11/02/2008 05:12 am ET | Updated Nov 17, 2011

The Corporate Freshman: Paying Those Pesky Dues

"Paying your dues" might be defined as doing work that may be considered grueling and demeaning because you are the newest or youngest person on staff. Or, it could involve working longer hours with less time off or taking less desirable assignments so that you can gain seniority. If you're a recent graduate, your company probably sold you on contributing your skill set in a meaningful way, and you may be insulted that your pricey college education has bought you a position answering phones or other jobs that might be expected as an "assistant."

Although the tide is changing and mandatory dues-paying is not as rampant as it once was, don't expect to be running the company within days of your start date. Think of your time at the entry level as a rite of passage. Serve with a smile, and attitude and show you're eager to learn everything you can about your job, your organization, and your field. Once you've spent a year in the trenches, you will appreciate the basic tasks that go into running a business, and you will also have the knowledge and experience to contribute in a consequential way.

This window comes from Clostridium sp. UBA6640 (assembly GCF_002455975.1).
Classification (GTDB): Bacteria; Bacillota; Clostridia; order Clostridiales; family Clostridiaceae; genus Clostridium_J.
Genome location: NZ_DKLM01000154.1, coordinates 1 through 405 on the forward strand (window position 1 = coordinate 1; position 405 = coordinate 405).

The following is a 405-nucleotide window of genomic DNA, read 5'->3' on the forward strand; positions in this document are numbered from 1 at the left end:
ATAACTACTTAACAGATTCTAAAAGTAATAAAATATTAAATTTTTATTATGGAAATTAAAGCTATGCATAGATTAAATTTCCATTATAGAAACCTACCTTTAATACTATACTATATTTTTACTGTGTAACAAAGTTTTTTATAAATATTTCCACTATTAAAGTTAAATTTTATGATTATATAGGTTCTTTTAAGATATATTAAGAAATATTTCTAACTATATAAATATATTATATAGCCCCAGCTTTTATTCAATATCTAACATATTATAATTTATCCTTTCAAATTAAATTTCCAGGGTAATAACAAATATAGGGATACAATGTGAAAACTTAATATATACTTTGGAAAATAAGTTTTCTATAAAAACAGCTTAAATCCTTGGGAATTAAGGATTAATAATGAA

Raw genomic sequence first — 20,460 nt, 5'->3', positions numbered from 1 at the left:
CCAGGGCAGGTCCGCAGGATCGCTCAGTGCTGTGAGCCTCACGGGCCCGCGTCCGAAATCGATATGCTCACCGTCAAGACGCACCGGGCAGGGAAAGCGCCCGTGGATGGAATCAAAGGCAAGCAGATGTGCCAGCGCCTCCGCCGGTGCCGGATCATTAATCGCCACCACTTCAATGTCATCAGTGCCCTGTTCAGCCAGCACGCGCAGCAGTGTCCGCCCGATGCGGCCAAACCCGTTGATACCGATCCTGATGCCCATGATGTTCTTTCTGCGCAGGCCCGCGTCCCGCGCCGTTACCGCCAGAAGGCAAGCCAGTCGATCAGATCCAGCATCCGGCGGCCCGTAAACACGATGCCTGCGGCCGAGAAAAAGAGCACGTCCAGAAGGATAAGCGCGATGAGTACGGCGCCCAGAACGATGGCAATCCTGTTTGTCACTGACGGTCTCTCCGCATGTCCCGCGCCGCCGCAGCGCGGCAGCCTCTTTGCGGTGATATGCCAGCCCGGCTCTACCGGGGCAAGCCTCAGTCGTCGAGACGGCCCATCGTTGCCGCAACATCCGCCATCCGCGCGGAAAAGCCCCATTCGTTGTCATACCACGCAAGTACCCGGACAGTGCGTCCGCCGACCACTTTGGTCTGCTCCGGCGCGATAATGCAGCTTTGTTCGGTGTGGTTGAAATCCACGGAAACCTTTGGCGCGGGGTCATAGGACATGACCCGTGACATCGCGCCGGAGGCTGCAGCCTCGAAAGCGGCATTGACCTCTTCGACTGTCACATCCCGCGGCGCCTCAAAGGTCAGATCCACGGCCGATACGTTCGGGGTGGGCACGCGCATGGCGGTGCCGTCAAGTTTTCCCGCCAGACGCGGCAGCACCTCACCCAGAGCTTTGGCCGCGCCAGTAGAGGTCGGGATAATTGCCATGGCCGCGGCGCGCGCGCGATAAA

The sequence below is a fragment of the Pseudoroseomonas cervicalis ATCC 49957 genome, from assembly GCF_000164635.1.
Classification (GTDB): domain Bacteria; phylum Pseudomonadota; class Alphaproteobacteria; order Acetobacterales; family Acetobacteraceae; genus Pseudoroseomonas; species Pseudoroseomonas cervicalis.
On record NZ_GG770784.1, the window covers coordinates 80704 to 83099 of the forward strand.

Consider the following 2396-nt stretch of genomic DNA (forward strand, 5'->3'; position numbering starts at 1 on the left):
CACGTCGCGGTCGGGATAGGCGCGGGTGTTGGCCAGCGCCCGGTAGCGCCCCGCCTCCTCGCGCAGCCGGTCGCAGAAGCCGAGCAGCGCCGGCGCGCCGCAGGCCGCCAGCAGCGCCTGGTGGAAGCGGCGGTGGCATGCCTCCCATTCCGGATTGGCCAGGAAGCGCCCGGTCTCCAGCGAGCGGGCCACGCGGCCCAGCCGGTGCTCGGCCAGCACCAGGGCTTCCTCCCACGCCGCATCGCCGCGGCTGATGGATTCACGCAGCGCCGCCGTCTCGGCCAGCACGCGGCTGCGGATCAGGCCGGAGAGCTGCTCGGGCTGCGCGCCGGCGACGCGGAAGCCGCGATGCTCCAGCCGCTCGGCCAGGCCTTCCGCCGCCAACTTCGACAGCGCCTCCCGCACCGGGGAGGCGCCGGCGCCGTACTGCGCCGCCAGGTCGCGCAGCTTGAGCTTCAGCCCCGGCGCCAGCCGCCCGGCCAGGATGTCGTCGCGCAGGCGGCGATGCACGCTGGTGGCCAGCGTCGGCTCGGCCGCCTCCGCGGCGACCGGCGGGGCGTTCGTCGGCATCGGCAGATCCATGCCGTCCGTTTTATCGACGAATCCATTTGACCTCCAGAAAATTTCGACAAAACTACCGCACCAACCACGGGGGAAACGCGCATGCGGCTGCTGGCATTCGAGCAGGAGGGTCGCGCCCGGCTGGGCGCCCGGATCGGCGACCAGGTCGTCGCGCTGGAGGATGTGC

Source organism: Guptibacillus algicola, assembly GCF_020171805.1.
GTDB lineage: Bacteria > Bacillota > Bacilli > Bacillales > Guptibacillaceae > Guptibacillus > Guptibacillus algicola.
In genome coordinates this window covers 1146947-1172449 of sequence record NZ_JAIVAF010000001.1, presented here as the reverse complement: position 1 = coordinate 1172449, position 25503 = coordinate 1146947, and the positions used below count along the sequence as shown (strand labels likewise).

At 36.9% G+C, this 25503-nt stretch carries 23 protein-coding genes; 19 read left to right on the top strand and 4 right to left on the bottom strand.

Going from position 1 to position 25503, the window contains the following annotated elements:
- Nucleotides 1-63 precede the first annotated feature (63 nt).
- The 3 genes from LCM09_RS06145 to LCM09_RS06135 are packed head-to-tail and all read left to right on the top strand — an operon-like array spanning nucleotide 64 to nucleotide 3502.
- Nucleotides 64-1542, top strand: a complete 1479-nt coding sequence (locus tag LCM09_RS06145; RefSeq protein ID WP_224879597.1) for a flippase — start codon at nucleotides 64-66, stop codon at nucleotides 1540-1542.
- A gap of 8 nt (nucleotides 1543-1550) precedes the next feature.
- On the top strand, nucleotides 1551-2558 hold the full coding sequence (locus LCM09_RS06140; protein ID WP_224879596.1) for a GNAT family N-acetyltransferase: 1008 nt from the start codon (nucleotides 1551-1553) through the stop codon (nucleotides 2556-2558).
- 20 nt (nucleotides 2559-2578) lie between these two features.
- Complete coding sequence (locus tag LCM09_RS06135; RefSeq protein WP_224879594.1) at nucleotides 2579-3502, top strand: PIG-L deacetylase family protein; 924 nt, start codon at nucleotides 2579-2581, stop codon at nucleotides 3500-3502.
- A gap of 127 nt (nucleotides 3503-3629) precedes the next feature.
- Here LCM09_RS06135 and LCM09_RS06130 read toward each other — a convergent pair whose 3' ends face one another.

How long should you be expected to pay your dues? Some might argue that work is a permanent membership and as such, we pay dues forever. But one year is about the length of time you should spend as an assistant. Set clear promotion goals for your boss to ensure that this is the case, and take on projects above and beyond your daily job responsibilities to show what you're capable of.

If you're doing your job well and there is no opportunity for advancement in sight after your anniversary has passed, update your resume and start looking. Some managers will keep promising twenty-somethings in administrative positions out of need (i.e. no one can do your job as well as you can) or jealousy. Move on before you get stuck, and think carefully before accepting your next position. A series of lower-level jobs held over long periods of time can impact your future employability, so check to see if other people at your level have had the opportunity to move up after a reasonable period of time.